Things are still looking up on the Florida Trail
Since I last checked in with you, friends, countless steps have been taken, yet more water has been waded in, mud has again gripped my shoes and my tent has been set up six more times. Florida continues to present both beauty and bothers along the way, which is part of the picture of every long-distance trek. And I love it.
We last left off as I said goodbye to my restorative zero day in the town of Okeechobee. A local trail angel very kindly gave me a 4 mile lift from my motel to where I had left the trail.
Rather than going through the past week day by day, let me share with you, in general, what I have experienced.
A few more levees have been trodden upon, one large and long between a busy canal and pastureland
other very modest between marshes.
Birds have been seen every day, most often water birds. I wish I had memorized their names in advance, but I can still greatly appreciate their beauty and gracefulness when flying alone or in flocks.
Other animals have certainly been sighted, but not nearly as many gators as I would have liked. Breach of contract, Florida!
If there are other hikers somewhere ahead of you, this can frighten the animals away. I have seen but missed capturing photos of a raccoon and a fast, plump wild pig who darted across the trail. Not a real beauty, but fun to see. I suppose his mother loves him.
The landscape varied from huge expanses of prairies, such as the Kissimmee River Plain, which I spent two days walking across. It switched back and forth from swaths of grasses to short saw palmettos as far as the eye could see.
I particularly recall one cool afternoon when its openness particularly entranced me in the late afternoon lighting. Every so often, the trail takes the hiker into a palm or live oak hammock, meaning a grove of trees. So lovely! I felt like I was in a hushed cathedral or a dense green oasis.
The prairies could also be sloughs, pronounced “slooze,” meaning marshes that often are flooded by nearby rivers, giving the hiker wet and muddy shoes again. You just get used to it, and on a hot day, the wading in water is refreshing and trail runners and light wool socks dry quickly.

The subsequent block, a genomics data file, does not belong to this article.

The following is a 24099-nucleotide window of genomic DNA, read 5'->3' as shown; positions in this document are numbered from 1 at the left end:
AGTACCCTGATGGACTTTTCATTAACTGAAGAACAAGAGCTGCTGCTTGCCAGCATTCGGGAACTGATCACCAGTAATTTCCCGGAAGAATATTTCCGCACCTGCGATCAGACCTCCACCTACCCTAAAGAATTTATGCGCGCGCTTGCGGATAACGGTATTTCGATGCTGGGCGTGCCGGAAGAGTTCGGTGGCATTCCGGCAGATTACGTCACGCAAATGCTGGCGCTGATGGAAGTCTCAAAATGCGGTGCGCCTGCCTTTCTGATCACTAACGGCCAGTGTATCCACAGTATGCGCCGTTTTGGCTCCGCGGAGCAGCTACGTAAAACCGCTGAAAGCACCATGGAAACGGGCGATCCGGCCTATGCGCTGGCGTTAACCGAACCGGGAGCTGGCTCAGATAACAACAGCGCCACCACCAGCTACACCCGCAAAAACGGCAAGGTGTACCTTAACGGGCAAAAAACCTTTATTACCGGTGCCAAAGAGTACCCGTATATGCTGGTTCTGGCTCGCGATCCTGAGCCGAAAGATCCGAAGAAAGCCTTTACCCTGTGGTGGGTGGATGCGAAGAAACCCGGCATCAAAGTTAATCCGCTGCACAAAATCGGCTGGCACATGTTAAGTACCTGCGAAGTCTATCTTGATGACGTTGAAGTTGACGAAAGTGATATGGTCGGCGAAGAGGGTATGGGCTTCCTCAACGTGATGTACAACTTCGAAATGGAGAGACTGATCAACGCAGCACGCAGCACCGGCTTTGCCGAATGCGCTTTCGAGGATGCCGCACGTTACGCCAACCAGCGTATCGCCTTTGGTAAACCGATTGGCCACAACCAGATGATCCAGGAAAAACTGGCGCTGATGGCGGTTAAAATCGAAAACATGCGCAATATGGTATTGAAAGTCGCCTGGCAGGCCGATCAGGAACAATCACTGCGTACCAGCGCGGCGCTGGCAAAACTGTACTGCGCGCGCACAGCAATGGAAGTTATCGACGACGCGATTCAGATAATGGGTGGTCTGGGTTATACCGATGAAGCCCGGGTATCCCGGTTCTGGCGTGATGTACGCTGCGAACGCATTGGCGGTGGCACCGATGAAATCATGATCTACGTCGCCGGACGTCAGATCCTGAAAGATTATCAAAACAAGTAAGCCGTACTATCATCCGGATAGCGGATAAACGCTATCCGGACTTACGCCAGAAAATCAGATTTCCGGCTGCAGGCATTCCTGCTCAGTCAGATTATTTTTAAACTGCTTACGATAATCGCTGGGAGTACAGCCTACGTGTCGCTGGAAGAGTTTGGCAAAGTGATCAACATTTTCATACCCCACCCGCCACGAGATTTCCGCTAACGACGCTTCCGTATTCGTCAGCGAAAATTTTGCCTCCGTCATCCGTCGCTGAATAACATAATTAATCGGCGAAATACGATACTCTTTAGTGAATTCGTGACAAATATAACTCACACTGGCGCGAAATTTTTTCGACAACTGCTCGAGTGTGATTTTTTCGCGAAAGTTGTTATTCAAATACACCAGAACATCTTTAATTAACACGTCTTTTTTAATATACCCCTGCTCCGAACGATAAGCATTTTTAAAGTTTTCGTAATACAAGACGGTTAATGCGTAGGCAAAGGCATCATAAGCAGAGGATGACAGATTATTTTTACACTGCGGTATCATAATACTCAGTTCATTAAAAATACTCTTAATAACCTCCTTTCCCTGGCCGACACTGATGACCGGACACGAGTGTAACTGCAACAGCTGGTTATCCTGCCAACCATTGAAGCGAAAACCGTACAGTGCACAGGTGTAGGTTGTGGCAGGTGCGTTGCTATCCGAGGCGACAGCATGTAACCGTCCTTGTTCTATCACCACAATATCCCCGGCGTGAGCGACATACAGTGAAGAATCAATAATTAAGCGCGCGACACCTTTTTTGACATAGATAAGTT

As mentioned, live oak trees, some amazingly wide spread, and some long-needled pine trees have come to the party, joining the tall royal palm trees that reach for the sky.
Clusters of shorter saw palmettos cover the prairies and taller cabbage palms (surprisingly evergreens) cluster in the forests and some fields.
Spanish moss has entered the picture now and gently sways in the breeze like lace curtains.
And, as an aside to native Floridians who know their plants, I apologize for any mistakes I make. I often forget names or precise facts.
Five “official” campsites were camped in this week, meaning hikers are supposed to register for free with the South Florida Water Management District (I usually did) for camping at a certain site, where cleared areas are available for tents, a picnic table awaits (yay!) and often a pitcher pump which required priming with some water left in jugs by previous users.
Often these are hike-in only with no road access, which keeps them quiet and free of partying locals. I really appreciated these places, almost always in a lovely wooded setting, although the ones also managed by SFWMD that I stayed at by the levees were tree free since that’s how levees are. Still very appreciated.
However, I found one campsite, Cowboy Crossing, to be rather creepy. Wild pigs routinely tear up the ground there (and everywhere else) as they search for nuts and other goodies, and barred owls communicated with each other at any hour with their spooky, non-traditional owl hoots.
I was very happy to have a pair of thru-hiking men show up for the night. We ended up walking and camping together the next day too. Leaving camp with them helped me get up earlier and speeded up my process of breaking camp. I now start packing up by 5:30-6:00 am to the light of my headlamp, and try to get going by sunrise at 7:15, a magical time to be on the trail.
It’s easy to get up early in the morning since it’s pitch black by 6:30 pm the night before, and hikers settle into their tents.
Great people were met along the way, so often surprisingly from our state of Ohio. Maybe not surprisingly, since there are 8” of snow back there and it’s 70 degrees here. We’re not stupid.
Even though I wish folks wouldn’t kill animals, I did enjoy meeting quite a few hunters on the trail, bedecked in their camo and orange, with guns (yuck) and interesting modern bows (not as yuck, but still deadly).
The trail had me climbing several times, but nothing major at all.